Based on the Hugh Lofting stories, this new Doctor Dolittle is produced by Pittsburgh CLO and its executive producer Van Kaplan, with book, music and lyrics by Leslie Bricusse. The famed screenwriter and songwriter Bricusse will borrow tunes and plot points from his Academy Award-winning 1967 film, "Doctor Dolittle," but the new stage show will reinvent and refine the property to be uniquely theatrical, Kaplan told Playbill On-Line.
A London stage version of the show was mounted in 1998 and later toured. As in London, the gaggle of creatures to be seen in the American staging will be created by the Jim Henson workshop. The American tour is expected to run 18 months, and will not be a carbon copy of what was seen in London.
"It's a different conception," Kaplan told Playbill On-Line. "More theatrical and actor-based." The cast will total about 30.
The creative team beyond Bricusse has not been announced, nor has the first city on the tour. Pittsburgh was mentioned as a launch possibility for June 2005, but that may change as scheduling is solidified.
"We're negotiating for a launch city, but it will have a place in Pittsburgh [eventually]," Kaplan said. "The routing of the show and how it's going to tour is being worked out." The plan for the tour came to light with a recent resident announcement that Doctor Dolittle would play the Ordway Center in Saint Paul, MN Aug. 16-28, 2005. Columbia Artists Theatricals is handling the booking of the route, and The Nederlander Organization is a partner in the project.
At least one brand new Leslie Bricusse song will be heard in the American production, Kaplan said. Bricusse has been intensely involved in the Pittsburgh CLO development of Doctor Dolittle over the past two years.
Bricusse is no stranger to stage musicals, having collaborated on Jekyll & Hyde; Stop the World — I Want to Get Off; The Roar of the Greasepaint — The Smell of the Crowd and Victor/Victoria, but generations of people know his hit songs from being exposed (as kids) to such family-friendly movies as "Doctor Dolittle" (in which Rex Harrison sang "Talk to the Animals"), "Willy Wonka and the Chocolate Factory" (which included "The Candy Man"), "Scrooge" (known for the haunting "You" and joyous "Thank You Very Much") and the Peter O'Toole-Petula Clark remake of "Goodbye, Mr. Chips" (which offered the romantic ballad "You and I"). With John Barry, he wrote "Goldfinger," and penned a collection of other hits with other writers.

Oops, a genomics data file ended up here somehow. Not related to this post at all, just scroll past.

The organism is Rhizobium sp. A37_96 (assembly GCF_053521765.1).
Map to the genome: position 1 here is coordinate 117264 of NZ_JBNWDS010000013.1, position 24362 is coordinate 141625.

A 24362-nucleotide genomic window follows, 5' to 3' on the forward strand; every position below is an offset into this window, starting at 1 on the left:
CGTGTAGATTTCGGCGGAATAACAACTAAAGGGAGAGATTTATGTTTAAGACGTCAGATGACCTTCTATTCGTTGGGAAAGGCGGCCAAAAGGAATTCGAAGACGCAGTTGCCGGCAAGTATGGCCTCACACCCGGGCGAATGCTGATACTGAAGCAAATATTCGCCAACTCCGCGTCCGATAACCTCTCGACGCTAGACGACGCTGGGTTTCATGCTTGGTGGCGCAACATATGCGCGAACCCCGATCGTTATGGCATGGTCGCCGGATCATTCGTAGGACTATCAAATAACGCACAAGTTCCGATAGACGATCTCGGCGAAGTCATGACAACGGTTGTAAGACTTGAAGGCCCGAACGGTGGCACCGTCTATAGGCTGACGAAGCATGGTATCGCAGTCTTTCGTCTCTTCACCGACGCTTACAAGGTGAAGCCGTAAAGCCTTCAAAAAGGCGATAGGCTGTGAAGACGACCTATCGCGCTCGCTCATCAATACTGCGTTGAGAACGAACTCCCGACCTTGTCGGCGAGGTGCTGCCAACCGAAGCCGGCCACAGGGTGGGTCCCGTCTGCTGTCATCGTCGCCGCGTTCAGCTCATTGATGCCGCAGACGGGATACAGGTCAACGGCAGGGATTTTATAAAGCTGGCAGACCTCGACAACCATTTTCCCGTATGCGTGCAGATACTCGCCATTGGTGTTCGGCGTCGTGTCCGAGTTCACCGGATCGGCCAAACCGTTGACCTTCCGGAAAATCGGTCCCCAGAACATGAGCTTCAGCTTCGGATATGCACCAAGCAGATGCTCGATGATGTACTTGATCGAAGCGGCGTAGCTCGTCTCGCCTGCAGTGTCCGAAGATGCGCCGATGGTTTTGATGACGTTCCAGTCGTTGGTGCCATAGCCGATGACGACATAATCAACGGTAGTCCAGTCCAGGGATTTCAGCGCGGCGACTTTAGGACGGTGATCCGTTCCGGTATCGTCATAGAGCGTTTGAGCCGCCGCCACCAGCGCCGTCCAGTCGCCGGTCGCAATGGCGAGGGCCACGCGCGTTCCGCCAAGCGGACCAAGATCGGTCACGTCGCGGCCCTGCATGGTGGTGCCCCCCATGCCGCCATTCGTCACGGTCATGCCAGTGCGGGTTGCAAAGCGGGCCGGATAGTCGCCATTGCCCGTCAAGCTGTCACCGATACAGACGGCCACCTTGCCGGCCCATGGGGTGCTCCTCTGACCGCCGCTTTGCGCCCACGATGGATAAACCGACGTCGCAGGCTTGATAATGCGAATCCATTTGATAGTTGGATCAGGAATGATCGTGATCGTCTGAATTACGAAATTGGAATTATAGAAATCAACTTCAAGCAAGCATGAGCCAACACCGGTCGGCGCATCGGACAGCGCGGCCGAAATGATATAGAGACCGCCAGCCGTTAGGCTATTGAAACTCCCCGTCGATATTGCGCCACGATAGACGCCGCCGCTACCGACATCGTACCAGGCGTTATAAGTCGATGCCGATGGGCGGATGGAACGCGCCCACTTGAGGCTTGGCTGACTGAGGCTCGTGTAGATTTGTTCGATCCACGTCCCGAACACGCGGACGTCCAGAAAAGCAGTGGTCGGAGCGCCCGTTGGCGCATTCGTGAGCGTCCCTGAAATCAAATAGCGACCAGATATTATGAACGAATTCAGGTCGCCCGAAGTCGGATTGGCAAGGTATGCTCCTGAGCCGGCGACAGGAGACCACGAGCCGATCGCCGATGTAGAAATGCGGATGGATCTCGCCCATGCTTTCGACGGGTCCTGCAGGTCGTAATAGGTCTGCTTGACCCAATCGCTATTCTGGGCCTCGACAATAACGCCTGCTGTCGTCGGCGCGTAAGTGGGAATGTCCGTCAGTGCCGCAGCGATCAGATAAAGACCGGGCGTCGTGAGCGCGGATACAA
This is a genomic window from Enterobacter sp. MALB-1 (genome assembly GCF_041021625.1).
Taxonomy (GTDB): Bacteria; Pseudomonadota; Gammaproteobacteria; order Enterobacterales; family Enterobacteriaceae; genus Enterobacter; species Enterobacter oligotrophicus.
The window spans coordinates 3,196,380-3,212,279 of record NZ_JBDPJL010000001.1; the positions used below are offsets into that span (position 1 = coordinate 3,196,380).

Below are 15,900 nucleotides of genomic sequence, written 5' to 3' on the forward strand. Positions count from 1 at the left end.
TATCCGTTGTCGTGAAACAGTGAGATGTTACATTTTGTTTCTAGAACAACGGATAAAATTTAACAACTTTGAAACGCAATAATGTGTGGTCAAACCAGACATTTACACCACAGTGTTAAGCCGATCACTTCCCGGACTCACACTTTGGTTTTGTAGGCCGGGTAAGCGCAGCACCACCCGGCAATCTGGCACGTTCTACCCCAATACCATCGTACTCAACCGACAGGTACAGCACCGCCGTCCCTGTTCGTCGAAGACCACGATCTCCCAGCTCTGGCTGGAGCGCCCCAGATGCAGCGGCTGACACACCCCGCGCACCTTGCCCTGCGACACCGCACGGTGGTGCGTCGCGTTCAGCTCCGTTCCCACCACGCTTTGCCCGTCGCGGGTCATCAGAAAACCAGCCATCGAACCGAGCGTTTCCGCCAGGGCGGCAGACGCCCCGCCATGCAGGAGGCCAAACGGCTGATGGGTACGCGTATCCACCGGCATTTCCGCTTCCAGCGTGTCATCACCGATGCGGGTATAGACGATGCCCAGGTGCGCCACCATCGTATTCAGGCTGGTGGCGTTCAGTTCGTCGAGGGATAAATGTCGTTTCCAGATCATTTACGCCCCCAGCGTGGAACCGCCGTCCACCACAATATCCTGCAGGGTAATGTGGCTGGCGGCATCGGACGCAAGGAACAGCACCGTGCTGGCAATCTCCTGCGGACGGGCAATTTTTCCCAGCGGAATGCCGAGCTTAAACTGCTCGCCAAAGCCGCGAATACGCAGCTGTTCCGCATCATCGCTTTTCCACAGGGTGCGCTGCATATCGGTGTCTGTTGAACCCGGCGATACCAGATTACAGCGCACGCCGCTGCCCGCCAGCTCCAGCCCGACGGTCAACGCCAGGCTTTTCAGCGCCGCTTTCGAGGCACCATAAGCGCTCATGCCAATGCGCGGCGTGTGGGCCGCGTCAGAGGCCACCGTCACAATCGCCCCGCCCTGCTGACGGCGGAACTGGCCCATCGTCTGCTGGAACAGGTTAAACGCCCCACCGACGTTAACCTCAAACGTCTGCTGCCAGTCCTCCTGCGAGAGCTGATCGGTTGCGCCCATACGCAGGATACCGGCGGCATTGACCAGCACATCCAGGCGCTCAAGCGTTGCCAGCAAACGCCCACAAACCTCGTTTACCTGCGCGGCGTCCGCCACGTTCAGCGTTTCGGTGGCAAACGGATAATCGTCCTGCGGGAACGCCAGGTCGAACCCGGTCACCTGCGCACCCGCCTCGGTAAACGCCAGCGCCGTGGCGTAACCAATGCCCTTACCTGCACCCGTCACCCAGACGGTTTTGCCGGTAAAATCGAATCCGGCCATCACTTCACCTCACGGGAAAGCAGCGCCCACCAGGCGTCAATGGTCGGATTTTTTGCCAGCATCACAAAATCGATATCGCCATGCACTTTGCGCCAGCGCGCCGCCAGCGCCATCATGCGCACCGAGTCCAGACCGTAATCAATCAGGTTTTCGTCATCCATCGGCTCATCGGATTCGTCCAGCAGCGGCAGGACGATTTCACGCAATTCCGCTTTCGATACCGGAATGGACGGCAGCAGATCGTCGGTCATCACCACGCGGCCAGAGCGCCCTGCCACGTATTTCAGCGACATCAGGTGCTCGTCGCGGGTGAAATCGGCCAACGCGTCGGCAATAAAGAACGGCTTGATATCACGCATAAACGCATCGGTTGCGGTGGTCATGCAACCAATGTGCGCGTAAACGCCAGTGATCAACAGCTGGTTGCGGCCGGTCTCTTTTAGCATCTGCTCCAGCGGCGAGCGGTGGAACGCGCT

"Talk to the Animals" won the Academy Award for Best Song and the Rex Harrison vehicle won a Special Effects Oscar, and was nominated in a number of categories — including Best Picture in a decade when lavish musicals were routinely produced for the screen.
The score of the show includes such songs as "When I Look in Your Eyes," "At the Crossroads" and "I've Never Seen Anything Like It."
No casting has been announced, though stars will be approached for the title role. The producers are in the unique position of having a title that is worth as much as a star-actor's name.
"We believe the name of the show is a brand and it brings an awful lot with it," Kaplan said.
The original movie "Doctor Dolittle" brought to life such oddities as a two-headed llama called a pushmi-pullyu, a gigantic lunar moth (it carried actors aloft in the London run) and a host of birds, apes, reptiles and more.
A new film franchise of the character has been popular in recent years, with Eddie Murphy essaying the good doctor.
For information about the dawning new musical, visit www.doctordolittlethemusical.com.
Steven Pimlott directed the 1998 West End musical Doctor Dolittle. He was nominated for an Olivier Award for the revival of Joseph and the Amazing Technicolor Dreamcoat at the London Palladium (it was later seen in North America).
For the West End run, the voice of Julie Andrews was used for Polynesia the parrot. Polynesia taught the good doctor to talk in all the animal languages.
Van Kaplan and Pittsburgh CLO have produced several touring productions including the American premiere of Barry Manilow's Copacabana and the world premiere of Casper The Musical starring Chita Rivera, plus the 1998 Joseph and the Amazing Technicolor Dreamcoat with Jodi Benson and the Osmonds.